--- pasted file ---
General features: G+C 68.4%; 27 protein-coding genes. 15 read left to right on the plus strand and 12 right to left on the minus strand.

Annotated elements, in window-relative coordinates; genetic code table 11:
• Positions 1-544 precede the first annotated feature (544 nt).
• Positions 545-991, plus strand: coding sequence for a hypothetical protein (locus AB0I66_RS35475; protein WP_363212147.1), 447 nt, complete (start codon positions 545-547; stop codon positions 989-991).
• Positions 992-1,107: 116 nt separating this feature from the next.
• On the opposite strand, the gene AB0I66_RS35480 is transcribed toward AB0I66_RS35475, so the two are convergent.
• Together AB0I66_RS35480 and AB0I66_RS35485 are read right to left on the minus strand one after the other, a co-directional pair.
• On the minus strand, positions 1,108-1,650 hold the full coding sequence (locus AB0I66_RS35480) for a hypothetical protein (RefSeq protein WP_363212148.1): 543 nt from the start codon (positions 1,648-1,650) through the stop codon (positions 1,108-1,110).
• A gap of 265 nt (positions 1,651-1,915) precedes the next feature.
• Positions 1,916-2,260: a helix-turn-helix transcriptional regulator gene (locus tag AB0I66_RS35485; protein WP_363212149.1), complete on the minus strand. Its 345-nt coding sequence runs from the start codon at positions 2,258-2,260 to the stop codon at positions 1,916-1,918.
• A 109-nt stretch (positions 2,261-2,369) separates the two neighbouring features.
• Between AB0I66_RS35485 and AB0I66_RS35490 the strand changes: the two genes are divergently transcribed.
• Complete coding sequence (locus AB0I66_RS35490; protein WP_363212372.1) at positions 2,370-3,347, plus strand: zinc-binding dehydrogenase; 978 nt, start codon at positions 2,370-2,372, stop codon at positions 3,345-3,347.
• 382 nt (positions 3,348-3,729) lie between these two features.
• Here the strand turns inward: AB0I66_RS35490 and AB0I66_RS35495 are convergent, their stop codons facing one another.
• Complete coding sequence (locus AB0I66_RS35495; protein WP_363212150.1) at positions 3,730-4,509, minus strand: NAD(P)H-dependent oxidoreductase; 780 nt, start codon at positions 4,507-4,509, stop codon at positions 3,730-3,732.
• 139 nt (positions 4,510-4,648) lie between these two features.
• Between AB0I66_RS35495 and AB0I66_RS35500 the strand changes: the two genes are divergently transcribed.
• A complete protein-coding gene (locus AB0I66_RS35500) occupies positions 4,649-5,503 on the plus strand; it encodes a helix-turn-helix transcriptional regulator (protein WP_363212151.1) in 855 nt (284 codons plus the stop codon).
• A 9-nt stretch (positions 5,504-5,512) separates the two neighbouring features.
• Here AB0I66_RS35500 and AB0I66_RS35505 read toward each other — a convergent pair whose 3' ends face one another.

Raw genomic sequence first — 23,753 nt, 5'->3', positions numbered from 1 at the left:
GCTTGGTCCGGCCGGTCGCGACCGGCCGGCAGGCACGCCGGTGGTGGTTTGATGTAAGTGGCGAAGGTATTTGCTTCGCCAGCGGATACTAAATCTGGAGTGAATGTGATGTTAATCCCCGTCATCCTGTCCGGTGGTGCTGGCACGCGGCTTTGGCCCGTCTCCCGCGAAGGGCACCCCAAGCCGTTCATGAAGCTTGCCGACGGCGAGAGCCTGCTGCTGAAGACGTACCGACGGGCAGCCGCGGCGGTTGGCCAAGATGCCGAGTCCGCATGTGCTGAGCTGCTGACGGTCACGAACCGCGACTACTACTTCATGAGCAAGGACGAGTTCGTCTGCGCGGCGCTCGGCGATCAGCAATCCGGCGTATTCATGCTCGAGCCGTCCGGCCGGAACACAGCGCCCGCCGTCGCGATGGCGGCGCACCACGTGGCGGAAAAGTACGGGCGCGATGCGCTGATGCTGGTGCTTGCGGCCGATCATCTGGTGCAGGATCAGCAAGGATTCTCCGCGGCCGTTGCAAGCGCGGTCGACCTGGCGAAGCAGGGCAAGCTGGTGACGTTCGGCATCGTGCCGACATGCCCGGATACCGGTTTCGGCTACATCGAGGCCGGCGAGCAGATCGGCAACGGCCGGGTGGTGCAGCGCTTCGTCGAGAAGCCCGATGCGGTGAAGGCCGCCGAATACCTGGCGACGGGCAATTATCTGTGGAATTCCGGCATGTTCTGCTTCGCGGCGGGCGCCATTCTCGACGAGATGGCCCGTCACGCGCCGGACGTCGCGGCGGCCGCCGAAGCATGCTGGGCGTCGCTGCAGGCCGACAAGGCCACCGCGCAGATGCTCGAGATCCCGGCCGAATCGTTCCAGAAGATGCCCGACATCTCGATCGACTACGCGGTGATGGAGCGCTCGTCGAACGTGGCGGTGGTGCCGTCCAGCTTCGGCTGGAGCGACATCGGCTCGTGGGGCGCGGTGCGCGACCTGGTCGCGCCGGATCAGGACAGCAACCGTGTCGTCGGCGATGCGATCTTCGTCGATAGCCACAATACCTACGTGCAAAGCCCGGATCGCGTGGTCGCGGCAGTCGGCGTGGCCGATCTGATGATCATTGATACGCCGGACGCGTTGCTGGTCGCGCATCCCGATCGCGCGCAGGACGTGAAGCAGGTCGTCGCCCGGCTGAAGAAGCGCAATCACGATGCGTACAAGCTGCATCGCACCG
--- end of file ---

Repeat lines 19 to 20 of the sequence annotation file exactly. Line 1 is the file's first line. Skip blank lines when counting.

• A complete protein-coding gene (locus AB0I66_RS35500) occupies positions 4,649-5,503 on the plus strand; it encodes a helix-turn-helix transcriptional regulator (protein WP_363212151.1) in 855 nt (284 codons plus the stop codon).
• A 9-nt stretch (positions 5,504-5,512) separates the two neighbouring features.